Fox News Channel's morning show on Wednesday twice aired a nearly 4-minute video that contrasted President Barack Obama's words with negative statistics about his administration in a format that looked similar to a campaign advertisement.
The liberal media watchdog Media Matters for America called the video "essentially a four-minute anti-Obama attack ad." The segment also received criticism from a conservative blogger.
It was shown on "Fox & Friends" and was credited to a Fox producer. It contains ominous music and some grainy footage of the president, along with some stock images from campaign ads: an American flag fluttering in the breeze, a child running in a baseball game, a bald eagle.
The segment mixes Obama's words with a litany of statistics, contrasting the national debt, the jobless rate and the number of Americans on food stamps "then" and "now," although the time frame isn't clearly explained.
A part about rising gasoline prices illustrates the current price per gallon by showing a cartoon car overheating with a puff of steam, with what resembles an Obama campaign graphic on its side. It shows statistics on reduced family savings with a graphic of a piggy bank tumbling down stairs.
Besides Obama's words, verbal images flash by -- clips of newscasters saying phrases such as "more Americans are out of work," "inflation fears rising" and "fear we'll see the long gas lines of the '70s."
The video ends with Obama's own words, as he says, "that's the power of hope. That's the change we seek. That's the change we can stand for."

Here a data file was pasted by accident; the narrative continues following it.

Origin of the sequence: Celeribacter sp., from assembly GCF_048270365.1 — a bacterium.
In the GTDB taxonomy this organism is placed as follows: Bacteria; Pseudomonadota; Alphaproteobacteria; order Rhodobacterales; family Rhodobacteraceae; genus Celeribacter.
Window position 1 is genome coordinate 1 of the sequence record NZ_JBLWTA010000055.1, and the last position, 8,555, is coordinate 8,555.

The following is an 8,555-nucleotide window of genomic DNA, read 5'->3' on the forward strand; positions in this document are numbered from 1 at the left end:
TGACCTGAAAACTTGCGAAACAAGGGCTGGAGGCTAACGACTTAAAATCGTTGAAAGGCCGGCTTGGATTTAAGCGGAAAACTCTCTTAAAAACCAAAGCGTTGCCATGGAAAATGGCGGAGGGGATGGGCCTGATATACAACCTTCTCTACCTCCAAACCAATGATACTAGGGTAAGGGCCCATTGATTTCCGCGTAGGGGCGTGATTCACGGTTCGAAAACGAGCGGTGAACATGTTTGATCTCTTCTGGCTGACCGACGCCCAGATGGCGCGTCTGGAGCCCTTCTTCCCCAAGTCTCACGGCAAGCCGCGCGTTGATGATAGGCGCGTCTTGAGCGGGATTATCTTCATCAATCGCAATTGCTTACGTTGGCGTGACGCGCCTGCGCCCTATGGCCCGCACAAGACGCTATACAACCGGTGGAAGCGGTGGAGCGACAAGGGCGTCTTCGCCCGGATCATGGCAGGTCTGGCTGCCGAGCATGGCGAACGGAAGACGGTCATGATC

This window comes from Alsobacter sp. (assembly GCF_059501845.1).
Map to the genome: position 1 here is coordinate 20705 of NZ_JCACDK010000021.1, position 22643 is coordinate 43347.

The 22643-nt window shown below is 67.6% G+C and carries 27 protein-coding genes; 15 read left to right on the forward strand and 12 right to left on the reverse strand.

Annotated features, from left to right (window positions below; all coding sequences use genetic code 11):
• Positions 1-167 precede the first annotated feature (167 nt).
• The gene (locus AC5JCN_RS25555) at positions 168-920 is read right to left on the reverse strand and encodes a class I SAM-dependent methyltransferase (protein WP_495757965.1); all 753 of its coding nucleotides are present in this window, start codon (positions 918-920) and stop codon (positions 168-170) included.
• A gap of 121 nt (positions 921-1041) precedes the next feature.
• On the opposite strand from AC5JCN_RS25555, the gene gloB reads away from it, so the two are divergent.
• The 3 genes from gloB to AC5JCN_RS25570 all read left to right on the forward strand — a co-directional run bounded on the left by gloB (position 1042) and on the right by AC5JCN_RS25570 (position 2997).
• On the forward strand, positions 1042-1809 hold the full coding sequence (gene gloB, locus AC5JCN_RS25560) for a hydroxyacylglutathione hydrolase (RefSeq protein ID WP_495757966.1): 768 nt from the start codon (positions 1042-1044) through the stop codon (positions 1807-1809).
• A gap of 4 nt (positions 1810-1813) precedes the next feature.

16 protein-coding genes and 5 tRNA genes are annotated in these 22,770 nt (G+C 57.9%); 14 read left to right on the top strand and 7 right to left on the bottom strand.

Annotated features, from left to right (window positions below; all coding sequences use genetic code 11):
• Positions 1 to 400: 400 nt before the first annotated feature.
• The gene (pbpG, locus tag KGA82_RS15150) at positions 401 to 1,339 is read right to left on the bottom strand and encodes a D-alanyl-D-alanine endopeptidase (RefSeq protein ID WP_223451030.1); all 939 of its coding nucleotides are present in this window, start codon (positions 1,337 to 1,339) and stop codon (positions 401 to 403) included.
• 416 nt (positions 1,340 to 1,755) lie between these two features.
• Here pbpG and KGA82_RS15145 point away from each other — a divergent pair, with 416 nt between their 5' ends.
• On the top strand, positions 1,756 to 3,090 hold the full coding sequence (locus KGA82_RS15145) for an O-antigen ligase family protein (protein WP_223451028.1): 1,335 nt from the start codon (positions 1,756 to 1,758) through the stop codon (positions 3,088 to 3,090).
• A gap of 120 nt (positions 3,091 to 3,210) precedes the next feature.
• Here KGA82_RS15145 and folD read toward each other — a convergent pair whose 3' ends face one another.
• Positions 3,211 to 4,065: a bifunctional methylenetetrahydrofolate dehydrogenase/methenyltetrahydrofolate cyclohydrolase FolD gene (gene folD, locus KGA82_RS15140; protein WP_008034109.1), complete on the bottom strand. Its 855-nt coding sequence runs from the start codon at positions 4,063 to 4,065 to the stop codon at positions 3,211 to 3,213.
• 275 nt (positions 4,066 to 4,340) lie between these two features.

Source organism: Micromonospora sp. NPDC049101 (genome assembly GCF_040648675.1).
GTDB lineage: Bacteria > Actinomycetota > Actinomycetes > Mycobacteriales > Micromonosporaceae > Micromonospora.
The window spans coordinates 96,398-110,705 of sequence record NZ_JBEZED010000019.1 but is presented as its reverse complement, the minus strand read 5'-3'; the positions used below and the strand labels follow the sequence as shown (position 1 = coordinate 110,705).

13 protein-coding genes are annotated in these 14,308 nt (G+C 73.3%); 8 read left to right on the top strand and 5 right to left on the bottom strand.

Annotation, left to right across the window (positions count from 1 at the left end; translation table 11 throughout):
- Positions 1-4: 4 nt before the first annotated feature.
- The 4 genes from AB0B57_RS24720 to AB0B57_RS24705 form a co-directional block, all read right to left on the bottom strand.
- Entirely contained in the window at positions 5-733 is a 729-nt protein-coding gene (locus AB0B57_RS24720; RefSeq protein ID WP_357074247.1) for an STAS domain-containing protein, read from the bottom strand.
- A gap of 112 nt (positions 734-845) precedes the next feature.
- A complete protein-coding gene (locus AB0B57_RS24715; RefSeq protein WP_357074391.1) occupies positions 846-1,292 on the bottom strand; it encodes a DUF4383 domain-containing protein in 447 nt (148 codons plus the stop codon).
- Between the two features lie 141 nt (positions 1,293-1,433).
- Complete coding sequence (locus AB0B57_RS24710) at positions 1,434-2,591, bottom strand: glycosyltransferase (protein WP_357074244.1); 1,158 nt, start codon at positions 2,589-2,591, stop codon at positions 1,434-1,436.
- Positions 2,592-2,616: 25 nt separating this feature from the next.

When it ended, "Fox & Friends" anchor Steve Doocy praised the producer for a "job well done."
Media Matters spokeswoman Jessica Levin said, "It looked like a very slickly produced Republican ad."
Ed Morrissey, of the conservative media blog Hot Air, questioned the video even though he wrote, "I don't disagree with much, if anything" that it says.
"If anyone wanted to look for evidence that the overall Fox News organization intends to campaign against Obama rather than cover the campaign, this video would be difficult to refute as evidence for that claim," Morrissey wrote.
Fox programming executive vice president Bill Shine said the video was created by an associate producer and was not authorized at the network's senior level. He said senior executives would not have approved it and the matter was addressed with the show's producers.
Through a spokeswoman, Shine would not address what action, if any, had been taken against the producers or how the video was aired a second time without senior executives being aware.
The video was posted on the "Fox & Friends" website Wednesday afternoon with the headline "Four years of hope and change" but was taken down.
Fox is owned by News Corp.